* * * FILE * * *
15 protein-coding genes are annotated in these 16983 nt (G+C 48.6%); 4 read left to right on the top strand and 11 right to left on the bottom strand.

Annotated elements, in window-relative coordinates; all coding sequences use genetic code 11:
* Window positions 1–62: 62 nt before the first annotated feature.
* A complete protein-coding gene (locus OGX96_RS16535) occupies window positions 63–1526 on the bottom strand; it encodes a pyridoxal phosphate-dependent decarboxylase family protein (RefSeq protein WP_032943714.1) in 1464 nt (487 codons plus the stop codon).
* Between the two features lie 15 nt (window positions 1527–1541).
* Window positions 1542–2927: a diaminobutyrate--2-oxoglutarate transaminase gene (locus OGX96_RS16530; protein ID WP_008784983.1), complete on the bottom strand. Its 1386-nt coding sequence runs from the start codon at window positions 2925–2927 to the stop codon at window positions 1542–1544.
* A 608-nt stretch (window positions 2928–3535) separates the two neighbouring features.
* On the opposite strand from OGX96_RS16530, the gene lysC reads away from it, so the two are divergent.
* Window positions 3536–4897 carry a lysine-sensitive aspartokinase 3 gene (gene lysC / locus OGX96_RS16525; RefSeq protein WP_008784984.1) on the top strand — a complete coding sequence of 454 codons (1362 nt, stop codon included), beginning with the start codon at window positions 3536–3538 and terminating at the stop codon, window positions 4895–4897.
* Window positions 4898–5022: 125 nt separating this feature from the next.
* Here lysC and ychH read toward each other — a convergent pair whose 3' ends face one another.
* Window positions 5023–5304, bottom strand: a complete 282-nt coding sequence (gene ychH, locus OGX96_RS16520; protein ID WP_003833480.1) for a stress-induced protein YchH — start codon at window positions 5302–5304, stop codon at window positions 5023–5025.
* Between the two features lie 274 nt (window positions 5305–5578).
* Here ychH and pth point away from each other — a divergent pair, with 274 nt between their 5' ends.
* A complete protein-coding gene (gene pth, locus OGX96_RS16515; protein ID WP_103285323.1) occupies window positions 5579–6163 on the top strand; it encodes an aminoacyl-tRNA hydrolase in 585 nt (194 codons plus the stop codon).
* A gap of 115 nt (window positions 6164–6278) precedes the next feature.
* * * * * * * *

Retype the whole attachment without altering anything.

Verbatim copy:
15 protein-coding genes are annotated in these 16983 nt (G+C 48.6%); 4 read left to right on the top strand and 11 right to left on the bottom strand.

Annotated elements, in window-relative coordinates; all coding sequences use genetic code 11:
* Window positions 1–62: 62 nt before the first annotated feature.
* A complete protein-coding gene (locus OGX96_RS16535) occupies window positions 63–1526 on the bottom strand; it encodes a pyridoxal phosphate-dependent decarboxylase family protein (RefSeq protein WP_032943714.1) in 1464 nt (487 codons plus the stop codon).
* Between the two features lie 15 nt (window positions 1527–1541).
* Window positions 1542–2927: a diaminobutyrate--2-oxoglutarate transaminase gene (locus OGX96_RS16530; protein ID WP_008784983.1), complete on the bottom strand. Its 1386-nt coding sequence runs from the start codon at window positions 2925–2927 to the stop codon at window positions 1542–1544.
* A 608-nt stretch (window positions 2928–3535) separates the two neighbouring features.
* On the opposite strand from OGX96_RS16530, the gene lysC reads away from it, so the two are divergent.
* Window positions 3536–4897 carry a lysine-sensitive aspartokinase 3 gene (gene lysC / locus OGX96_RS16525; RefSeq protein WP_008784984.1) on the top strand — a complete coding sequence of 454 codons (1362 nt, stop codon included), beginning with the start codon at window positions 3536–3538 and terminating at the stop codon, window positions 4895–4897.
* Window positions 4898–5022: 125 nt separating this feature from the next.
* Here lysC and ychH read toward each other — a convergent pair whose 3' ends face one another.
* Window positions 5023–5304, bottom strand: a complete 282-nt coding sequence (gene ychH, locus OGX96_RS16520; protein ID WP_003833480.1) for a stress-induced protein YchH — start codon at window positions 5302–5304, stop codon at window positions 5023–5025.
* Between the two features lie 274 nt (window positions 5305–5578).
* Here ychH and pth point away from each other — a divergent pair, with 274 nt between their 5' ends.
* A complete protein-coding gene (gene pth, locus OGX96_RS16515; protein ID WP_103285323.1) occupies window positions 5579–6163 on the top strand; it encodes an aminoacyl-tRNA hydrolase in 585 nt (194 codons plus the stop codon).
* A gap of 115 nt (window positions 6164–6278) precedes the next feature.